Skip to main content

Thank you for visiting nature.com. You are using a browser version with limited support for CSS. To obtain the best experience, we recommend you use a more up to date browser (or turn off compatibility mode in Internet Explorer). In the meantime, to ensure continued support, we are displaying the site without styles and JavaScript.

Conformational dynamics of a class C G-protein-coupled receptor

Abstract

G-protein-coupled receptors (GPCRs) constitute the largest family of membrane receptors in eukaryotes. Crystal structures have provided insight into GPCR interactions with ligands and G proteins1,2, but our understanding of the conformational dynamics of activation is incomplete. Metabotropic glutamate receptors (mGluRs) are dimeric class C GPCRs that modulate neuronal excitability, synaptic plasticity, and serve as drug targets for neurological disorders3,4. A ‘clamshell’ ligand-binding domain (LBD), which contains the ligand-binding site, is coupled to the transmembrane domain via a cysteine-rich domain, and LBD closure seems to be the first step in activation5,6. Crystal structures of isolated mGluR LBD dimers led to the suggestion that activation also involves a reorientation of the dimer interface from a ‘relaxed’ to an ‘active’ state7,8, but the relationship between ligand binding, LBD closure and dimer interface rearrangement in activation remains unclear. Here we use single-molecule fluorescence resonance energy transfer to probe the activation mechanism of full-length mammalian group II mGluRs. We show that the LBDs interconvert between three conformations: resting, activated and a short-lived intermediate state. Orthosteric agonists induce transitions between these conformational states, with efficacy determined by occupancy of the active conformation. Unlike mGluR2, mGluR3 displays basal dynamics, which are Ca2+-dependent and lead to basal protein activation. Our results support a general mechanism for the activation of mGluRs in which agonist binding induces closure of the LBDs, followed by dimer interface reorientation. Our experimental strategy should be widely applicable to study conformational dynamics in GPCRs and other membrane proteins.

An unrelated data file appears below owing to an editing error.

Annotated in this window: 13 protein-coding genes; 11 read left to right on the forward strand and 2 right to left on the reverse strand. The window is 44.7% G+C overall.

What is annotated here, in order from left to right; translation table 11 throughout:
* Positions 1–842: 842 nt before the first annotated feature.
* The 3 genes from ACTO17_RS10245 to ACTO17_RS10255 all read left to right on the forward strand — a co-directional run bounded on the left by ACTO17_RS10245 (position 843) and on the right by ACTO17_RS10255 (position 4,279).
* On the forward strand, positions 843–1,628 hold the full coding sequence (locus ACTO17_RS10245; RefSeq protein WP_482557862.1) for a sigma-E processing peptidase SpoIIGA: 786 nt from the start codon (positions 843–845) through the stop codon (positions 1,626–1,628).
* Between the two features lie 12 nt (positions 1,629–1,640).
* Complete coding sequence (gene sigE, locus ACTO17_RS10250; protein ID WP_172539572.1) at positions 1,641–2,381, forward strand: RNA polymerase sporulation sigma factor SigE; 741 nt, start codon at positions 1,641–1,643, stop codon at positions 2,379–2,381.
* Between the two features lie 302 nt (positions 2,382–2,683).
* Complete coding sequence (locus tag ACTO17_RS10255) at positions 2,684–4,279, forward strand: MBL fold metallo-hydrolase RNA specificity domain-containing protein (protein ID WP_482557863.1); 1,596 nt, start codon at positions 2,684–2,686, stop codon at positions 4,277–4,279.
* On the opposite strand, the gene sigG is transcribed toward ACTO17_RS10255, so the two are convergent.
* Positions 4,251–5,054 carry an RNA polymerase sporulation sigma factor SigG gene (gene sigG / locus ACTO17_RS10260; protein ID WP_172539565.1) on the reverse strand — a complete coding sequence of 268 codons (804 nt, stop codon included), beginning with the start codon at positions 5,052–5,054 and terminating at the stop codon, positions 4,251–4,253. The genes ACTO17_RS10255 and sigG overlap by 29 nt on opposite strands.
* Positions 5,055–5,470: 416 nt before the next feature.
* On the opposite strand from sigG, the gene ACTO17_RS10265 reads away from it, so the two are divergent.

Your institute does not have access to this article

Relevant articles

Open Access articles citing this article.

Access options

Buy article

Get time limited or full article access on ReadCube.

$32.00

All prices are NET prices.

Figure 1: A single-molecule FRET assay reveals three conformations of the mGluR2 activation pathway.
Figure 2: Conformational basis of partial agonism of mGluR2.
Figure 3: mGluR3 has high basal structural dynamics and activity.
Figure 4: A three-state model of mGluR activation.

References

  1. Rasmussen, S. G. et al. Crystal structure of the β2 adrenergic receptor-Gs protein complex. Nature 477, 549–555 (2011)

    ADS  CAS  Article  Google Scholar 

  2. Katritch, V., Cherezov, V. & Stevens, R. C. Structure-function of the G protein-coupled receptor superfamily. Annu. Rev. Pharmacol. Toxicol. 53, 531–556 (2013)

    CAS  Article  Google Scholar 

  3. Conn, P. J. & Pin, J. P. Pharmacology and functions of metabotropic glutamate receptors. Annu. Rev. Pharmacol. Toxicol. 37, 205–237 (1997)

    CAS  Article  Google Scholar 

  4. Niswender, C. M. & Conn, P. J. Metabotropic glutamate receptors: physiology, pharmacology, and disease. Annu. Rev. Pharmacol. Toxicol. 50, 295–322 (2010)

    CAS  Article  Google Scholar 

  5. Kniazeff, J. et al. Locking the dimeric GABAB G-protein-coupled receptor in its active state. J. Neurosci. 24, 370–377 (2004)

    CAS  Article  Google Scholar 

  6. Kumar, J. & Mayer, M. L. Functional insights from glutamate receptor ion channel structures. Annu. Rev. Physiol. 75, 313–337 (2013)

    CAS  Article  Google Scholar 

  7. Kunishima, N. et al. Structural basis of glutamate recognition by a dimeric metabotropic glutamate receptor. Nature 407, 971–977 (2000)

    ADS  CAS  Article  Google Scholar 

  8. Tsuchiya, D., Kunishima, N., Kamiya, N., Jingami, H. & Morikawa, K. Structural views of the ligand-binding cores of a metabotropic glutamate receptor complexed with an antagonist and both glutamate and Gd3+ . Proc. Natl Acad. Sci. USA 99, 2660–2665 (2002)

    ADS  CAS  Article  Google Scholar 

  9. Roy, R., Hohng, S. & Ha, T. A practical guide to single-molecule FRET. Nature Methods 5, 507–516 (2008)

    CAS  Article  Google Scholar 

  10. Zhao, Y. et al. Single-molecule dynamics of gating in a neurotransmitter transporter homologue. Nature 465, 188–193 (2010)

    ADS  CAS  Article  Google Scholar 

  11. Bockenhauer, S., Furstenberg, A., Yao, X. J., Kobilka, B. K. & Moerner, W. E. Conformational dynamics of single G protein-coupled receptors in solution. J. Phys. Chem. B 115, 13328–13338 (2011)

    CAS  Article  Google Scholar 

  12. Morrison, E. A. et al. Antiparallel EmrE exports drugs by exchanging between asymmetric structures. Nature 481, 45–50 (2011)

    ADS  Article  Google Scholar 

  13. Keppler, A. et al. A general method for the covalent labeling of fusion proteins with small molecules in vivo . Nature Biotechnol. 21, 86–89 (2003)